The Raders are snowbirds from Schenectady County, N.Y., who were part-time residents in Jupiter. A relative told a New York newspaper that they had taken a golf lesson and were on their way to a class to study Italian when they stopped to eat.
As the shooter reloaded, the Raders fled the restaurant through the nearby door.
John Brewer: Unharmed
John Brewer, 34, an electrical contractor from Polk County, and two colleagues, Josh and Jerry Maynard, were working on Florida Mango Road when lunchtime arrived and they went searching for a meal.
When the shooting started, Brewer says, he dived behind a concrete barrier that separates the serving counter from the seating area. Vazquez had fallen nearby.
“I took a quick look to my left, and that’s when I saw firefighter Vazquez right there beside me,” Brewer says.
He also looked up and saw Blake.
“I made eye contact with this dude,” Brewer recalls.
Then the first clip ran out and Blake stopped to reload. Brewer bolted for the door, past Vazquez’s body.
“I had to jump over him,” Brewer says.
He ran through the first set of doors, fell, got up and made it through the second set of doors just as the second series of shots began.
Peter and June Sansom: Unharmed
Peter Sansom, 73, and his wife, June, retirees originally from Britain who spend much of their time dancing, had driven from their home near Gun Club Road to Wendy’s, where they have been eating for 30 years.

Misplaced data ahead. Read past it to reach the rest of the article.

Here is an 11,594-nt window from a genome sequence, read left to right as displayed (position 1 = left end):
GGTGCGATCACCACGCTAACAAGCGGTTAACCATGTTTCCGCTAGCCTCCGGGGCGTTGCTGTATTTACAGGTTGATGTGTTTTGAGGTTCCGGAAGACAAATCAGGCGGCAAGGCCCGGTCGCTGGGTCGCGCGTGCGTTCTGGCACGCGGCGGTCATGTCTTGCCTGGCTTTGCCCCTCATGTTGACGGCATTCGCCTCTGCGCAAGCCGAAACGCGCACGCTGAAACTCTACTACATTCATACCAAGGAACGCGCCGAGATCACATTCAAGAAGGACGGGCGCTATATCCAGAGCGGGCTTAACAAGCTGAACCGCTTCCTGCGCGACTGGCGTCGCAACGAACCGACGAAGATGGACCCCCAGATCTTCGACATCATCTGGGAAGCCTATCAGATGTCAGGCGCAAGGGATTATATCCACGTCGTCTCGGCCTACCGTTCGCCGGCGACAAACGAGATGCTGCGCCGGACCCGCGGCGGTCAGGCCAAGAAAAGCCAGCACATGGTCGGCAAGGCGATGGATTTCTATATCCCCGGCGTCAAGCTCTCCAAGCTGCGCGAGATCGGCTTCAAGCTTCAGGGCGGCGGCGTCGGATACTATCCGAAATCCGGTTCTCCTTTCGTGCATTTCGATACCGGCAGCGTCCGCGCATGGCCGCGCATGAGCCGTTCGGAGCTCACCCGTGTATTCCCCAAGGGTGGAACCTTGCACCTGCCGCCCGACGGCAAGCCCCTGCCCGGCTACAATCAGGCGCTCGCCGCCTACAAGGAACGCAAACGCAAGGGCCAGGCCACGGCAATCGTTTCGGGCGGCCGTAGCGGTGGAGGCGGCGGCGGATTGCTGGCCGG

They sat behind a planter that blocked their view of the counter and were preparing to eat their chili when the gunfire erupted. After the first several pops, Peter Sansom realized it was gunfire and yelled, “Get down!” to his wife. They partially hid themselves under the table.
Sansom thought he wouod be killed. But Blake’s hands were shaking, and while trying to change the clip he dropped the gun, Sansom says.
Sansom yelled to his wife to make a run for it, but her shoe was stuck on the table stand. He dragged her by an arm out the door just as Blake started to shoot again.
Noah Pribyl: Unharmed
Pretending he was dead was Noah Pribyl, a young Broward County man who had been seated nearest the restrooms. Pribyl was taking a class at a University of Florida agricultural extension facility a half-mile south on Military Trail and had stopped in to eat.
Of all the Wendy’s patrons, Pribyl was apparently the only one who saw Blake fire the first shot and knew instantly what was happening. But Blake’s position blocked Pribyl from any chance of running to an exit. So he dived to the floor facedown and says he did not move during all of the shooting.
Blake finished the first clip, and Pribyl heard the other survivors heading for the doors.
“After the first shots were fired, people were screaming and running,” he says.
But Pribyl stayed put and stuck to his strategy of playing dead.
‘The scariest part was when I was lying there and heard him reload the gun and start firing again,” Pribyl says. “With all my heart, I thought I was going to die.”
Then the shooting stopped.
“I think he had more bullets, but he was out of targets,” Pribyl says.
Blake had used the last shot to end his desperate life.
“When I looked up, he was dead,” Pribyl says. “There was a bullet hole in his forehead.”
These stories were written by Palm Beach Post staff writers Kimberly Miller, Frank Cerabino, J. Gwendolynne Berry and Melanie Mena, and former staff writers Rochelle E.B. Gilkin, Michael LaForgia, Don Jordan, Allyson Bird, Hector Florin, Sammy Alzofon, Susan Spencer-Wendel, Kelly Wolfe, John Lantigua, Andrew Abramson, Niels Heimeriks, Michelle Quigley and Rhonda Swan.